Properties of S Matrices Shifting Reference Planes.
we saw that for reciprocal networks the Z and Y matrices are:
1. Purely imaginary for lossless networks, and
2. Symmetric about the main diagonal for reciprocal networks.
In these two special instances, there are also special properties of the S matrix which we will discuss in this lecture.
Reciprocal Networks and S Matrices
In the case of reciprocal networks, it can be shown that
[s] = [S]^{t}
where [s]^{t} indicates the transpose of [S]. In other words, (1) is a statement that [S] is symmetric about the main diagonal, which is what we also observed for the Z and Y matrices.
Lossless Networks and S Matrices
The condition for a lossless network is a bit more obtuse for S matrices. As derived in your text, if a network is lossless then
[s]^{*} ={[s]^{t}} ^{-1}
which is a statement that [S] is a unitary matrix. This result can be put into a different, and possibly more useful, form by pre-multiplying (2) by [s]^{t} [s]^{t} .[s] ^{*} = [s]^{t} {[s]^{t}}^{-1} = [I]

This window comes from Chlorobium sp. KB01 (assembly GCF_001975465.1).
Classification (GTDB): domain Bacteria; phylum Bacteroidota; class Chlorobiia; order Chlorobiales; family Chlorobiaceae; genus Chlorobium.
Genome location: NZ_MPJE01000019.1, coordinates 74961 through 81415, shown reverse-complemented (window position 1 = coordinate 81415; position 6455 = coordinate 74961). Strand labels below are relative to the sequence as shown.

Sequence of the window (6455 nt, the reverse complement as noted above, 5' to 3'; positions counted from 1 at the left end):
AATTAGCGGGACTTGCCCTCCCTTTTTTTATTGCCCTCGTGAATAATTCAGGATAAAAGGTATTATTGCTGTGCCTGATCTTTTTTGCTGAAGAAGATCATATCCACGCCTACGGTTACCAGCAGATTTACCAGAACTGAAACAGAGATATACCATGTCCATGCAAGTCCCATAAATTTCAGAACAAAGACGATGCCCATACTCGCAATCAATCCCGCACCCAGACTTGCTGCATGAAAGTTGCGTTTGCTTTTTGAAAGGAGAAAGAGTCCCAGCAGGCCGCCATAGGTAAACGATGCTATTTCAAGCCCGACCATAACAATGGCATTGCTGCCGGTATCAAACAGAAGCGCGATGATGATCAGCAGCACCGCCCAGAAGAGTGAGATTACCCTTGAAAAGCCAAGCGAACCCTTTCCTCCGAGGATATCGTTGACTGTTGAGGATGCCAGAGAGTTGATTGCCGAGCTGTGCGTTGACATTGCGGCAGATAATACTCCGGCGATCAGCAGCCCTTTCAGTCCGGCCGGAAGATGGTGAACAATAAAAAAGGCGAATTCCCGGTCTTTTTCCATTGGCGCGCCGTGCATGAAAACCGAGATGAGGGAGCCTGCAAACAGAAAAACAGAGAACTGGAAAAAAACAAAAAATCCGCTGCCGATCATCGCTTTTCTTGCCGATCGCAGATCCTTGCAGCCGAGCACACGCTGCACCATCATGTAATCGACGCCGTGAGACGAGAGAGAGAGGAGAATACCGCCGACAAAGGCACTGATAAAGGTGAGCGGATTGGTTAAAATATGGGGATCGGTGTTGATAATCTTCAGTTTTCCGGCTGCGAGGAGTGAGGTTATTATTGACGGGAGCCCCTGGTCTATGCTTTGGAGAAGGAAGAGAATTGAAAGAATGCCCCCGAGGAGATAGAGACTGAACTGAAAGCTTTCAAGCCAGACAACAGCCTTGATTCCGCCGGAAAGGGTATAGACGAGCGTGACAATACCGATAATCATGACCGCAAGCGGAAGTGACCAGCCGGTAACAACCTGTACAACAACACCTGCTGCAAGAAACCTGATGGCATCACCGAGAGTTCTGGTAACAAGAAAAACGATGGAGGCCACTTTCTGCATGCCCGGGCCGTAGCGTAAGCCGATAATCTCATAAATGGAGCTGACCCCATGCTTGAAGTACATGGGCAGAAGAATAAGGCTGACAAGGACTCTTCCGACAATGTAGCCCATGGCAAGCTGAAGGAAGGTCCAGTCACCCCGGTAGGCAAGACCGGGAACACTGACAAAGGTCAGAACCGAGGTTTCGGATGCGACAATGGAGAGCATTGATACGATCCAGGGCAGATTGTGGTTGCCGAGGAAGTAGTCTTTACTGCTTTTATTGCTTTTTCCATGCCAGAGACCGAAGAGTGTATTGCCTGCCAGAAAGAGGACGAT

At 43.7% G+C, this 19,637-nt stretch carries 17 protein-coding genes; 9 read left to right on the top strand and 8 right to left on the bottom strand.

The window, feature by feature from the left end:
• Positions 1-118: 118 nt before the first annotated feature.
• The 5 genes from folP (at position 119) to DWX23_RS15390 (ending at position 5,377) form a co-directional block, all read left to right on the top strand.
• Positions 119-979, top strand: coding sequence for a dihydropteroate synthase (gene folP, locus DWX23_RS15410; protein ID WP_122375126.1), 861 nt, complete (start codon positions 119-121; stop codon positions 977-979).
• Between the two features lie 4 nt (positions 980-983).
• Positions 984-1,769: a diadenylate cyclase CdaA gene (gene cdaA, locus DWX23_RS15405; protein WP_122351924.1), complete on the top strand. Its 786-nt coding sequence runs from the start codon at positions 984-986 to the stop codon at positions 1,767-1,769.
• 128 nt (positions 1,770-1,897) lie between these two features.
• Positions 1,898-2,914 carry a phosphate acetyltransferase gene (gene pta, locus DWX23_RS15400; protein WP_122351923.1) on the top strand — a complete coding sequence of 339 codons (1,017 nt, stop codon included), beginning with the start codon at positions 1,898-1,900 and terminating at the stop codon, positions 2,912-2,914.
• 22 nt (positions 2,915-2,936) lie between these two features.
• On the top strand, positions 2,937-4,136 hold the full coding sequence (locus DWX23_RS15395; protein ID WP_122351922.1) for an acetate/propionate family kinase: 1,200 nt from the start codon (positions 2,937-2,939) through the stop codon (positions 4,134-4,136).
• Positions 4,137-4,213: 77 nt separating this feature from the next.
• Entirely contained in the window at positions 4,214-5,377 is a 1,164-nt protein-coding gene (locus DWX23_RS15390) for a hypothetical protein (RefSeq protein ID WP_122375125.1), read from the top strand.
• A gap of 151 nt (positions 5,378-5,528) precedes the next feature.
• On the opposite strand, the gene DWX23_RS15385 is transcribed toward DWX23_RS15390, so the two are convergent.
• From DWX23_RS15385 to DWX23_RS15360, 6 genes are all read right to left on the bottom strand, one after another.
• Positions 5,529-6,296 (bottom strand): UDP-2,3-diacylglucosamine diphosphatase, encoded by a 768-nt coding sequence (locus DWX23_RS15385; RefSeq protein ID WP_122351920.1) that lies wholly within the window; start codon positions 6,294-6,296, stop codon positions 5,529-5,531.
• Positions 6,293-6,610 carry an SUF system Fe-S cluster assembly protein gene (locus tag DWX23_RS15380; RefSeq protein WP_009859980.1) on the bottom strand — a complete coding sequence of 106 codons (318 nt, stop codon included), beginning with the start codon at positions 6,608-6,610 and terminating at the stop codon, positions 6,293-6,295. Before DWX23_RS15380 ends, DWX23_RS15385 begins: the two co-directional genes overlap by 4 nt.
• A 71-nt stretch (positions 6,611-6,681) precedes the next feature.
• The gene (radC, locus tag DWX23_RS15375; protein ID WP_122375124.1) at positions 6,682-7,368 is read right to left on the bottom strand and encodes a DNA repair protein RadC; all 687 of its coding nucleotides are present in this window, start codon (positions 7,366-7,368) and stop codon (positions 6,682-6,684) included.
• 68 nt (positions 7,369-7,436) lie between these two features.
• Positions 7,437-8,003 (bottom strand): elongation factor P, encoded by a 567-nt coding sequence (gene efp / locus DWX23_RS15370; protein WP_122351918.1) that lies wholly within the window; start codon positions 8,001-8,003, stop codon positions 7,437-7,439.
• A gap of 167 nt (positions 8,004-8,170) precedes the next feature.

[I ] is the unit matrix defined as
Expanding (3) we obtain
Three special cases –
. Take row 1 times column 1:
S_{11}S_{11}^{*} + S_{21} S_{21}^{*} + …. +S_{N1}S_{N1}^{*} = 1
Generalizing this result gives
å^{N}_{K=1} S_{ki} S_{ki}^{*} = 1
In words, this result states that the dot product of any column of [S] with the conjugate of that same column equals 1 (for a lossless network).
. Take row 1 times column 2:
S_{11} S_{12}^{*} + S_{21} S_{22}^{*} + …..+ S_{N1} S_{N2}^{*} = 0
Generalizing this result gives
In words, this result states that the dot product of any column of [S] with the conjugate of another column equals 0 (for a lossless network).